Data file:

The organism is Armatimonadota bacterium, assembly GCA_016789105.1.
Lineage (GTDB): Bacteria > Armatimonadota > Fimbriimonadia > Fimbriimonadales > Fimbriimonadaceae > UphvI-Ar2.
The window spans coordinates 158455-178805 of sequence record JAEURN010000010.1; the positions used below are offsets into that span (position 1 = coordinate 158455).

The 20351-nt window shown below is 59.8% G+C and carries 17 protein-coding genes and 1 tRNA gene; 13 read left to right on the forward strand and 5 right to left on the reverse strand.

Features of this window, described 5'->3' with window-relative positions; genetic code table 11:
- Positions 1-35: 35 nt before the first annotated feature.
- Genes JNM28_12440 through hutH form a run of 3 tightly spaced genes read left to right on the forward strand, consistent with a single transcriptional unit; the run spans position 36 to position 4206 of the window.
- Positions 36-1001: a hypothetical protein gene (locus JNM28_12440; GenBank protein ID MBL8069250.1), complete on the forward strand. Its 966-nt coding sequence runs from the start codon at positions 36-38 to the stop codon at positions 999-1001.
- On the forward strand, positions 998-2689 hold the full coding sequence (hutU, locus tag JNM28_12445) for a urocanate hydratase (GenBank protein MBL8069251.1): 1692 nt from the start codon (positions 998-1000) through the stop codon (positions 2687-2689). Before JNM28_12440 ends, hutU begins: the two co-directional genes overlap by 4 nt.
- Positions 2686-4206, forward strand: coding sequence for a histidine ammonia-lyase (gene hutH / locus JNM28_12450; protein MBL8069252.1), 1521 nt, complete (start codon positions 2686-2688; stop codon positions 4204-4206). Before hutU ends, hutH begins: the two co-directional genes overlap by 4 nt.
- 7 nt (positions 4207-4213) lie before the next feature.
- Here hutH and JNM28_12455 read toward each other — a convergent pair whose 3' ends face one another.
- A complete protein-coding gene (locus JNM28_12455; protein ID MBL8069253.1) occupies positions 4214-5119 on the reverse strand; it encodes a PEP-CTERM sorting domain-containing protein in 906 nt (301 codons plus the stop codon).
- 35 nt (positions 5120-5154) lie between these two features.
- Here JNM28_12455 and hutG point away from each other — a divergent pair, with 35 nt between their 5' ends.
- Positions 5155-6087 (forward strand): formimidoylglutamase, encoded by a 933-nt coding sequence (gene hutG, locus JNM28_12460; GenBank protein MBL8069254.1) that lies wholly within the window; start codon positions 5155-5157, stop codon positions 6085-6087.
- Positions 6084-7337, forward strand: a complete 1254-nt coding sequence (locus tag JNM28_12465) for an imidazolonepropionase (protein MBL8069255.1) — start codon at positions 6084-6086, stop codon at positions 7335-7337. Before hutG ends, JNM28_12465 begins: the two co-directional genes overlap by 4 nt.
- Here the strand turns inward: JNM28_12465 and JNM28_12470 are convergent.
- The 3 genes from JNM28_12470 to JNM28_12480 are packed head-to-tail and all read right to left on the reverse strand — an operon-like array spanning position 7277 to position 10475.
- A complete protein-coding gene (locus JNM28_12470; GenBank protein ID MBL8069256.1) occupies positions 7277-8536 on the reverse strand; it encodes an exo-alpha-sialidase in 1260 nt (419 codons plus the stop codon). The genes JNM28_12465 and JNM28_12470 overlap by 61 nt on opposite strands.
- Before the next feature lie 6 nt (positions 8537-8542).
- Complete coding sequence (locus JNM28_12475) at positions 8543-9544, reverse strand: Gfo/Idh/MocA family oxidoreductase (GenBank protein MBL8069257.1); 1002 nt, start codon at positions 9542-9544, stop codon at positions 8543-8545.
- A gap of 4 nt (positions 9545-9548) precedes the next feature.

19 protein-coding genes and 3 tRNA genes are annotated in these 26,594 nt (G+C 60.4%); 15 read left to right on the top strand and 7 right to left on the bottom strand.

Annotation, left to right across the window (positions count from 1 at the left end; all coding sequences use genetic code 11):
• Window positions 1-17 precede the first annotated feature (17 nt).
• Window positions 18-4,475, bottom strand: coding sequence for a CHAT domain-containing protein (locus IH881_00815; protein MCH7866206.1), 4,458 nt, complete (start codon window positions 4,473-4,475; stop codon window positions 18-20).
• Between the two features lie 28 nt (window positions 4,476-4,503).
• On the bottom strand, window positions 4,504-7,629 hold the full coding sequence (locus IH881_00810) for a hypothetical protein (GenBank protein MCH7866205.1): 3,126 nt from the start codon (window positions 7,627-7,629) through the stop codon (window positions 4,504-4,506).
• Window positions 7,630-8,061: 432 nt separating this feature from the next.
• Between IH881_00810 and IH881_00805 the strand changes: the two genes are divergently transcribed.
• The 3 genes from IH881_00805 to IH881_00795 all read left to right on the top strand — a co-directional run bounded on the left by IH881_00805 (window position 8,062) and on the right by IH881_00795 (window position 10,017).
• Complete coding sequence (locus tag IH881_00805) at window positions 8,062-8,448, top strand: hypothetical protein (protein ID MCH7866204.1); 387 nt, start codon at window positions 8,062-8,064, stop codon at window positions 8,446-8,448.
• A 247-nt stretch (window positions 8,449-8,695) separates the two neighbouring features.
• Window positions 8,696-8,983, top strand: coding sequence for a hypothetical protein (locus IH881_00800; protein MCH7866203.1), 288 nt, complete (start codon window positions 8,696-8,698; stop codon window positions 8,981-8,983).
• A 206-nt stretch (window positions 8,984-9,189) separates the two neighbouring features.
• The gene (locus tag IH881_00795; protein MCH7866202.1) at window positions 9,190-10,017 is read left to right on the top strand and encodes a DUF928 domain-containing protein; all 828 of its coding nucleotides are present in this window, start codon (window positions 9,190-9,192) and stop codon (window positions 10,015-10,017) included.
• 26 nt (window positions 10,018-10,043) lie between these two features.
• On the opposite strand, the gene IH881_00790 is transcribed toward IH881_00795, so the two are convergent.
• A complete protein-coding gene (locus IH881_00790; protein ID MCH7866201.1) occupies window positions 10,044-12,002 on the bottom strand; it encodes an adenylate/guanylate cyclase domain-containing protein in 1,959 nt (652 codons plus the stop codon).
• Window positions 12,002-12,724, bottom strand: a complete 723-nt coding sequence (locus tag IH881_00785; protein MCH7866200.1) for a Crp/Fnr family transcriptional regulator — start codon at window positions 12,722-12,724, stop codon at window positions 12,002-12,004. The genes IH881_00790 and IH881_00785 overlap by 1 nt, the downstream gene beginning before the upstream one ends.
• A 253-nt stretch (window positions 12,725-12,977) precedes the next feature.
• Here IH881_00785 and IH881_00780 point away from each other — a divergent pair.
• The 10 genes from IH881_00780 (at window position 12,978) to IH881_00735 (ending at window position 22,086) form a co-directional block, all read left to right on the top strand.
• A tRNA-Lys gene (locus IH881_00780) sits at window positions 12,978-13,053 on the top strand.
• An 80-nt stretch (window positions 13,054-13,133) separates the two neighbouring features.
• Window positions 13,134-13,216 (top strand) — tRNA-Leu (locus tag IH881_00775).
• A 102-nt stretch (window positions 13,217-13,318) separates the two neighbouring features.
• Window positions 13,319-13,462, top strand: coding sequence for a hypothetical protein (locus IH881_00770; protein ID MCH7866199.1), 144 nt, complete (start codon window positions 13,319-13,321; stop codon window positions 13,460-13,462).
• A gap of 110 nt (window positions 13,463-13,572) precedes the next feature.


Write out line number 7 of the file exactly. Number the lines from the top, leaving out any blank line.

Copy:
- Genes JNM28_12440 through hutH form a run of 3 tightly spaced genes read left to right on the forward strand, consistent with a single transcriptional unit; the run spans position 36 to position 4206 of the window.